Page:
The Black Widow review
The Black Widow is an interesting reflection on the real life case of Louisa Collins, the last woman hanged in Australia, but doesn’t provide enough depth or any surprises to make it truly memorable.
In the late eighteen hundreds, Louisa Collins was the last woman hanged for murder in Australia after being accused of killing two husbands in a period of just over a year. What makes her case particularly disturbing is that she was brought before the courts four times before being sentenced to death, the juries of the first three trials failing to convict her. Using a Her Story-esque format and pieced together from original court records and actual letters, Flux’s The Black Widow delves into her controversial case through a unique means of contacting her beyond the grave. Hearing Louisa’s own words, it’s up to players to decide for themselves if she’s innocent or guilty. It’s fairly novel to see a game tackle real biographical events, although the result here is rather unmemorable due to the limited production values and inherently fragmented nature of its one-sided story, negating much of its emotional impact.
The Black Widow focuses on the deaths of Louisa’s husbands, both of whom were wretchedly ill before dying. Collins maintains her innocence right to the end, but as she is the only one offering testimony, naturally there is a certain degree of unreliable narration to be expected. To learn Louisa’s story, a Ouija board interface is used to communicate with her by entering relevant keywords. A variety of recorded video clips are then returned of her speaking at her trial in a manner related to the keyword in question. If you’ve played Her Story, it’s all very familiar. Asking about one topic will usually provide ideas and clues about other subjects to bring up next.
In other word-based mystery games of this sort, usually a twist or surprise emerges to cause a reconsideration of everything that’s come before. That “aha!” moment doesn’t really exist here. Louisa is very matter-of-fact about things and there’s never the sense that she’s holding anything back (save for admitting she actually committed the murders, if she even did). There’s enough ambiguity overall that some replies maybe lean towards her being guilty while others maybe lean towards her being innocent. While that’s probably intended to make players feel torn about the truth in the same way that her first three juries reached an impasse, it doesn’t make for a very satisfying story. There’s no real resolution or climax, and ultimately what’s conveyed feels like little more than an extended Wikipedia article. It’s not bad, per se, just not very fulfilling.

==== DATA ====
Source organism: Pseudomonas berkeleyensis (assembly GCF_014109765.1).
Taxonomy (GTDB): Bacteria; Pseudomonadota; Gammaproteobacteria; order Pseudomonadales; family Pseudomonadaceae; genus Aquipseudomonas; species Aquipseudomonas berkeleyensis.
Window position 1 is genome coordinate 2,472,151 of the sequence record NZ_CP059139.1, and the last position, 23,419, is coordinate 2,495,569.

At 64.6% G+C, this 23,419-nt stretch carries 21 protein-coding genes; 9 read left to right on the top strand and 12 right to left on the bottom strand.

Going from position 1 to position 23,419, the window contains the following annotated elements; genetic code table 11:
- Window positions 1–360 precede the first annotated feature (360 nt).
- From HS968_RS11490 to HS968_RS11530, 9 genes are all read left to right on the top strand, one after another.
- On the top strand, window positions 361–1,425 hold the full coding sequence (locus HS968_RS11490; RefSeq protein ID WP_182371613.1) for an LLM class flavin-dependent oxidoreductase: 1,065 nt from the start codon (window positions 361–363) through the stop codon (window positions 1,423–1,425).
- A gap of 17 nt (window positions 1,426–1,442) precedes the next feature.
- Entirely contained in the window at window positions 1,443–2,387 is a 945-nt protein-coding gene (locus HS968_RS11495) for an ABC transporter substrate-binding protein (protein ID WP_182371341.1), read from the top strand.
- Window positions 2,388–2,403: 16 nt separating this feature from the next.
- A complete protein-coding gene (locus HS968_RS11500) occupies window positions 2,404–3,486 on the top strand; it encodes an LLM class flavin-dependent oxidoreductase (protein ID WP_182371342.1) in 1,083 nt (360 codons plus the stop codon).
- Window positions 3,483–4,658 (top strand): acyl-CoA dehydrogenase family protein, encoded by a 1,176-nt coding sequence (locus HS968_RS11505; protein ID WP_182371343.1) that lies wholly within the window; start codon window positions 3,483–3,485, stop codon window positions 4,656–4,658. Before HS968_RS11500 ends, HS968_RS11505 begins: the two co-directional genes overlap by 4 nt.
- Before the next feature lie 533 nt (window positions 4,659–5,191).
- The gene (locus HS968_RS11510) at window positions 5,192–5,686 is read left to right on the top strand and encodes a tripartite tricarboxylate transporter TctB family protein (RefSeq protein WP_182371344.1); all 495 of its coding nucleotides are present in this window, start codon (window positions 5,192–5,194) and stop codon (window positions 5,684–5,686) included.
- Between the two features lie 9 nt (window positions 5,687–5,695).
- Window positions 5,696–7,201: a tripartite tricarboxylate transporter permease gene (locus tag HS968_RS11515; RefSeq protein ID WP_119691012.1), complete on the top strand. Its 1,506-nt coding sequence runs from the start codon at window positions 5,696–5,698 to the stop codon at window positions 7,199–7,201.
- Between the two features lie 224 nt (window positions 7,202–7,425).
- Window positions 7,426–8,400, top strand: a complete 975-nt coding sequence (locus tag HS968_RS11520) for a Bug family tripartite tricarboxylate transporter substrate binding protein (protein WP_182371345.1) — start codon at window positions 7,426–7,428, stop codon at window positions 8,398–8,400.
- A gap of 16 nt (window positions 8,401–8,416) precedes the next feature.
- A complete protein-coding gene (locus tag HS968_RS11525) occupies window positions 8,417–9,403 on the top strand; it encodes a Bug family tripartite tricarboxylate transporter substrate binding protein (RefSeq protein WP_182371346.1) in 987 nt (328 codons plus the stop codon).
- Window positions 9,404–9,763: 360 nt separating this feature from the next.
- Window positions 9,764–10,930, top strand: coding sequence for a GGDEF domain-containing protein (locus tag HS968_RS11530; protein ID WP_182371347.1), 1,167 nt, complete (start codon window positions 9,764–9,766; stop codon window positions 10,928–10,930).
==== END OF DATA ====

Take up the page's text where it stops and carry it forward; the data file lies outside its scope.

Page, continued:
I think part of the reason for the lack of resonance is due to the scattered nature of this form of gameplay. Some of Louisa’s comments clearly come from near the end of her trials, expressing dread of the hangman’s noose and making more emotional pleas. However, given that your keywords can result in a random assortment of clips from all across her time under suspicion, the weight of those pleas does not fully land, being interspersed with more clinical, simple statements of fact. The Black Widow ultimately engages more on an intellectual level than an emotional one, and with no dramatic revelation at any point, what’s presented all tends to blur together.
The game takes place entirely on one screen with a Ouija board placed in the middle, the upper half given over to an ethereal black and white image of Louisa’s face and the lower half displaying the traditional alphanumerical and other textual markings. Keywords are entered using either the planchette-shaped mouse pointer to select letters from the alphabet or by typing the letters directly on the keyboard. The digits from 0 to 9 are also needed for selecting resultant videos to play. The specialty options of “Yes” and “No” are used only for resuming and pausing videos respectively, as this isn’t a real conversation where you interact with Collins directly.